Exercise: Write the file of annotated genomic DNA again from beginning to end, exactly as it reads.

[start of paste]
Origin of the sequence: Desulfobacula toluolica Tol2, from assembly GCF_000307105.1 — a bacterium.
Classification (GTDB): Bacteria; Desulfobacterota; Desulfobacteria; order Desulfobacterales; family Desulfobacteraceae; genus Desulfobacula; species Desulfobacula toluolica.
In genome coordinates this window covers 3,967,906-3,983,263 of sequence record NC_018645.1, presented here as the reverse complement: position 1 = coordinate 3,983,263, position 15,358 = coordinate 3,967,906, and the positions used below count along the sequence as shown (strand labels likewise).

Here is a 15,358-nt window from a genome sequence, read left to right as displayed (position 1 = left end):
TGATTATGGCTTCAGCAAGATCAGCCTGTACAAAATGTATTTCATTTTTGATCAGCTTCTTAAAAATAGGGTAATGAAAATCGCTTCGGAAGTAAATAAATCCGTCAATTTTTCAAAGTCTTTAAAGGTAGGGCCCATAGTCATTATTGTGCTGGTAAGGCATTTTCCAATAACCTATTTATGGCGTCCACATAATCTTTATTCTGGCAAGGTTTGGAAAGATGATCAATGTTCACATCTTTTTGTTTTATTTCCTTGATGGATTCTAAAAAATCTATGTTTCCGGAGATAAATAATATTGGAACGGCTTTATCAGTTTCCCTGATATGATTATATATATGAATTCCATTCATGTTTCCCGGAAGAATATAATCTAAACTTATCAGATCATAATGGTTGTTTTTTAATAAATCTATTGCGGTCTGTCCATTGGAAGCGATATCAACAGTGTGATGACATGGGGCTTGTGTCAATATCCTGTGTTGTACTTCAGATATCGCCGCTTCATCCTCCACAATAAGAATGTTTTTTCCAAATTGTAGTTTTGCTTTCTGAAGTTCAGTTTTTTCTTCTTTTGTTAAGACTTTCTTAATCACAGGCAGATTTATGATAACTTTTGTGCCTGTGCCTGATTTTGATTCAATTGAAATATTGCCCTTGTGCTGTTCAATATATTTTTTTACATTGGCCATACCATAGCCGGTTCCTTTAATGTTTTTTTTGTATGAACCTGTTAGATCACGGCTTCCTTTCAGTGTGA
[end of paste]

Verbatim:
Origin of the sequence: Desulfobacula toluolica Tol2, from assembly GCF_000307105.1 — a bacterium.
Classification (GTDB): Bacteria; Desulfobacterota; Desulfobacteria; order Desulfobacterales; family Desulfobacteraceae; genus Desulfobacula; species Desulfobacula toluolica.
In genome coordinates this window covers 3,967,906-3,983,263 of sequence record NC_018645.1, presented here as the reverse complement: position 1 = coordinate 3,983,263, position 15,358 = coordinate 3,967,906, and the positions used below count along the sequence as shown (strand labels likewise).

Here is a 15,358-nt window from a genome sequence, read left to right as displayed (position 1 = left end):
TGATTATGGCTTCAGCAAGATCAGCCTGTACAAAATGTATTTCATTTTTGATCAGCTTCTTAAAAATAGGGTAATGAAAATCGCTTCGGAAGTAAATAAATCCGTCAATTTTTCAAAGTCTTTAAAGGTAGGGCCCATAGTCATTATTGTGCTGGTAAGGCATTTTCCAATAACCTATTTATGGCGTCCACATAATCTTTATTCTGGCAAGGTTTGGAAAGATGATCAATGTTCACATCTTTTTGTTTTATTTCCTTGATGGATTCTAAAAAATCTATGTTTCCGGAGATAAATAATATTGGAACGGCTTTATCAGTTTCCCTGATATGATTATATATATGAATTCCATTCATGTTTCCCGGAAGAATATAATCTAAACTTATCAGATCATAATGGTTGTTTTTTAATAAATCTATTGCGGTCTGTCCATTGGAAGCGATATCAACAGTGTGATGACATGGGGCTTGTGTCAATATCCTGTGTTGTACTTCAGATATCGCCGCTTCATCCTCCACAATAAGAATGTTTTTTCCAAATTGTAGTTTTGCTTTCTGAAGTTCAGTTTTTTCTTCTTTTGTTAAGACTTTCTTAATCACAGGCAGATTTATGATAACTTTTGTGCCTGTGCCTGATTTTGATTCAATTGAAATATTGCCCTTGTGCTGTTCAATATATTTTTTTACATTGGCCATACCATAGCCGGTTCCTTTAATGTTTTTTTTGTATGAACCTGTTAGATCACGGCTTCCTTTCAGTGTGA